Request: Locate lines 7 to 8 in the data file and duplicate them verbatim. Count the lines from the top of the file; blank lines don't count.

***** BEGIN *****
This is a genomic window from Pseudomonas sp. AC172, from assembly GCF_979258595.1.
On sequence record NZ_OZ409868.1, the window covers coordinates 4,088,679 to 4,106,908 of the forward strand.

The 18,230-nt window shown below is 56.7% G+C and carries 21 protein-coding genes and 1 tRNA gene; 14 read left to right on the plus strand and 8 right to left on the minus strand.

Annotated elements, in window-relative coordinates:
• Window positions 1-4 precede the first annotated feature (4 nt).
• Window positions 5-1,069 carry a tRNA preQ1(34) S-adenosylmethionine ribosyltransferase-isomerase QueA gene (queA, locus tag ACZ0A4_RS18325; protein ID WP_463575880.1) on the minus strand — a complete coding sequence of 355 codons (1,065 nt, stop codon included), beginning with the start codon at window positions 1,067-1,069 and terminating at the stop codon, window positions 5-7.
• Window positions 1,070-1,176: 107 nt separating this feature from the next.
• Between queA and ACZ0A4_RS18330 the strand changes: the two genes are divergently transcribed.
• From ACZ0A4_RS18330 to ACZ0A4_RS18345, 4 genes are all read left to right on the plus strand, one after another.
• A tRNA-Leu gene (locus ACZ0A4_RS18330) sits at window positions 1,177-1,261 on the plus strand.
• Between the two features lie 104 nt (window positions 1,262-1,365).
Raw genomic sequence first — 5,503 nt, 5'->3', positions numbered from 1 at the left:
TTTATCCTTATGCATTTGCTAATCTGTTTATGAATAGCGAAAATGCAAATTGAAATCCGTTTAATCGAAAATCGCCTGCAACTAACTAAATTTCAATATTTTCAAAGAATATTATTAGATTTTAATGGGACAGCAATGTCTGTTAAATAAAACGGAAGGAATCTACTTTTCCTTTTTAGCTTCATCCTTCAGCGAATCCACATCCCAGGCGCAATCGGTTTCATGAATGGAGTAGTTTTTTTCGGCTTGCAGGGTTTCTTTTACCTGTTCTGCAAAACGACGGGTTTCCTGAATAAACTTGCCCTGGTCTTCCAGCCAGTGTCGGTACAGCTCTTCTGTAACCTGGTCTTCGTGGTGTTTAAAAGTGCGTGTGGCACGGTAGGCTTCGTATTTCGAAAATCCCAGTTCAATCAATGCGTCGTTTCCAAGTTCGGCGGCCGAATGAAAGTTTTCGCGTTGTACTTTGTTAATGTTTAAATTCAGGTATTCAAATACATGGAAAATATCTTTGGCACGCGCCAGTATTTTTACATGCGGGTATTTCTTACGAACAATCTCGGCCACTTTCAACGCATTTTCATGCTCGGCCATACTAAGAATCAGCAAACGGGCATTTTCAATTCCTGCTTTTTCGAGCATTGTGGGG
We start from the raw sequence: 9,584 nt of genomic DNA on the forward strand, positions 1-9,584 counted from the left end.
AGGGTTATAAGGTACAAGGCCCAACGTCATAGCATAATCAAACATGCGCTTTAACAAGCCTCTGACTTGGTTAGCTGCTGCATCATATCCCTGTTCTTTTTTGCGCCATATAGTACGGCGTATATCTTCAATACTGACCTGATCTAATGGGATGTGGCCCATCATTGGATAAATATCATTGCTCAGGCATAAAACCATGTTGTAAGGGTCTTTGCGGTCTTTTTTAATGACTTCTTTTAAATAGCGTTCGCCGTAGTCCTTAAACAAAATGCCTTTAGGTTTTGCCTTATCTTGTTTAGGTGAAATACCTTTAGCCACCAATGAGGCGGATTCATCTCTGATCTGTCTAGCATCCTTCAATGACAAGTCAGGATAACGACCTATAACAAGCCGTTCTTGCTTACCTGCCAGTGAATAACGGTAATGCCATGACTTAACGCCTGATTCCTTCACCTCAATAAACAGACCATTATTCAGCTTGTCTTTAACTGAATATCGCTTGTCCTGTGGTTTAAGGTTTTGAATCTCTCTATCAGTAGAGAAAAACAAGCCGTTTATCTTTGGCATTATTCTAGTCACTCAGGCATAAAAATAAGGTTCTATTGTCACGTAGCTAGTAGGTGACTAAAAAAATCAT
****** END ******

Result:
• Window positions 1,070-1,176: 107 nt separating this feature from the next.
• Between queA and ACZ0A4_RS18330 the strand changes: the two genes are divergently transcribed.